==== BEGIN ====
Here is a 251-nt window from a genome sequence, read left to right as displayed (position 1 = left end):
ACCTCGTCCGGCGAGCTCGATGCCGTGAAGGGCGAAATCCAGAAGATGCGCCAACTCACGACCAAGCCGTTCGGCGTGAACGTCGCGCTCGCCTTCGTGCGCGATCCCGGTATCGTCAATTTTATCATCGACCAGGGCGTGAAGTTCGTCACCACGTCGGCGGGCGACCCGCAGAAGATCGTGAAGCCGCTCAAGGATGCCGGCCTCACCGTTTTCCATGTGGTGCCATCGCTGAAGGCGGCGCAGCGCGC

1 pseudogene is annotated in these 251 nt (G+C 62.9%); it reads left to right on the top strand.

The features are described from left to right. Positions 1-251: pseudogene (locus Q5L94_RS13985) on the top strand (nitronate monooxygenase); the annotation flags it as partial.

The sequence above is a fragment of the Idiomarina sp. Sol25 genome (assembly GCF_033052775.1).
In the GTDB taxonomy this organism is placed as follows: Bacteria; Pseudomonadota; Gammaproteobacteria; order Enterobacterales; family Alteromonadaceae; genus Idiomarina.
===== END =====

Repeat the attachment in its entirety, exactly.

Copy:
Here is a 251-nt window from a genome sequence, read left to right as displayed (position 1 = left end):
ACCTCGTCCGGCGAGCTCGATGCCGTGAAGGGCGAAATCCAGAAGATGCGCCAACTCACGACCAAGCCGTTCGGCGTGAACGTCGCGCTCGCCTTCGTGCGCGATCCCGGTATCGTCAATTTTATCATCGACCAGGGCGTGAAGTTCGTCACCACGTCGGCGGGCGACCCGCAGAAGATCGTGAAGCCGCTCAAGGATGCCGGCCTCACCGTTTTCCATGTGGTGCCATCGCTGAAGGCGGCGCAGCGCGC

1 pseudogene is annotated in these 251 nt (G+C 62.9%); it reads left to right on the top strand.

The features are described from left to right. Positions 1-251: pseudogene (locus Q5L94_RS13985) on the top strand (nitronate monooxygenase); the annotation flags it as partial.

The sequence above is a fragment of the Idiomarina sp. Sol25 genome (assembly GCF_033052775.1).
In the GTDB taxonomy this organism is placed as follows: Bacteria; Pseudomonadota; Gammaproteobacteria; order Enterobacterales; family Alteromonadaceae; genus Idiomarina.